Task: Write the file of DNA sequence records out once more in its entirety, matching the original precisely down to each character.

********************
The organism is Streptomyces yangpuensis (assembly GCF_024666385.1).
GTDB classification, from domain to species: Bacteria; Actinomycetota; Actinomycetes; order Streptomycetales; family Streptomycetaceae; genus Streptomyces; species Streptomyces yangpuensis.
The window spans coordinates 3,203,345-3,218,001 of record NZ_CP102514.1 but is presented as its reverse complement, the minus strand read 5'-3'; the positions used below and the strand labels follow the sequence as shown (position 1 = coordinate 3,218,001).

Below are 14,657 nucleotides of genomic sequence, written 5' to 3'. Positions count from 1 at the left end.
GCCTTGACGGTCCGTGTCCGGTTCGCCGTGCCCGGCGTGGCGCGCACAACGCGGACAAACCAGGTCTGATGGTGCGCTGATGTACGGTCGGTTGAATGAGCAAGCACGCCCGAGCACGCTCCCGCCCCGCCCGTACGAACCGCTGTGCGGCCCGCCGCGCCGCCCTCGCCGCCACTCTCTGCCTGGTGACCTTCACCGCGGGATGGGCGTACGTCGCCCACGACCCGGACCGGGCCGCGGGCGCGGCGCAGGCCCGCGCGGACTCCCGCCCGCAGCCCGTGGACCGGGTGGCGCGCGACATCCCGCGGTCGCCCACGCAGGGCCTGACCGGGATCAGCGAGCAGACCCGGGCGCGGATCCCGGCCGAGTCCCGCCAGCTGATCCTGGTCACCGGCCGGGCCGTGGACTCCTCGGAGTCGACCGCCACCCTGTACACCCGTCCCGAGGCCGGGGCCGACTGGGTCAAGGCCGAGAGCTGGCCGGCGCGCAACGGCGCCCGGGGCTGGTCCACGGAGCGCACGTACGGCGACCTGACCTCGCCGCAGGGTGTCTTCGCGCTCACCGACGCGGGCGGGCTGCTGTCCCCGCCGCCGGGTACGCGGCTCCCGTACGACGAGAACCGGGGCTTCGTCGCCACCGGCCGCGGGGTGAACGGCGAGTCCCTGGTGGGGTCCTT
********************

The organism is Streptomyces yangpuensis (assembly GCF_024666385.1).
GTDB classification, from domain to species: Bacteria; Actinomycetota; Actinomycetes; order Streptomycetales; family Streptomycetaceae; genus Streptomyces; species Streptomyces yangpuensis.
The window spans coordinates 3,203,345-3,218,001 of record NZ_CP102514.1 but is presented as its reverse complement, the minus strand read 5'-3'; the positions used below and the strand labels follow the sequence as shown (position 1 = coordinate 3,218,001).

Below are 14,657 nucleotides of genomic sequence, written 5' to 3'. Positions count from 1 at the left end.
GCCTTGACGGTCCGTGTCCGGTTCGCCGTGCCCGGCGTGGCGCGCACAACGCGGACAAACCAGGTCTGATGGTGCGCTGATGTACGGTCGGTTGAATGAGCAAGCACGCCCGAGCACGCTCCCGCCCCGCCCGTACGAACCGCTGTGCGGCCCGCCGCGCCGCCCTCGCCGCCACTCTCTGCCTGGTGACCTTCACCGCGGGATGGGCGTACGTCGCCCACGACCCGGACCGGGCCGCGGGCGCGGCGCAGGCCCGCGCGGACTCCCGCCCGCAGCCCGTGGACCGGGTGGCGCGCGACATCCCGCGGTCGCCCACGCAGGGCCTGACCGGGATCAGCGAGCAGACCCGGGCGCGGATCCCGGCCGAGTCCCGCCAGCTGATCCTGGTCACCGGCCGGGCCGTGGACTCCTCGGAGTCGACCGCCACCCTGTACACCCGTCCCGAGGCCGGGGCCGACTGGGTCAAGGCCGAGAGCTGGCCGGCGCGCAACGGCGCCCGGGGCTGGTCCACGGAGCGCACGTACGGCGACCTGACCTCGCCGCAGGGTGTCTTCGCGCTCACCGACGCGGGCGGGCTGCTGTCCCCGCCGCCGGGTACGCGGCTCCCGTACGACGAGAACCGGGGCTTCGTCGCCACCGGCCGCGGGGTGAACGGCGAGTCCCTGGTGGGGTCCTT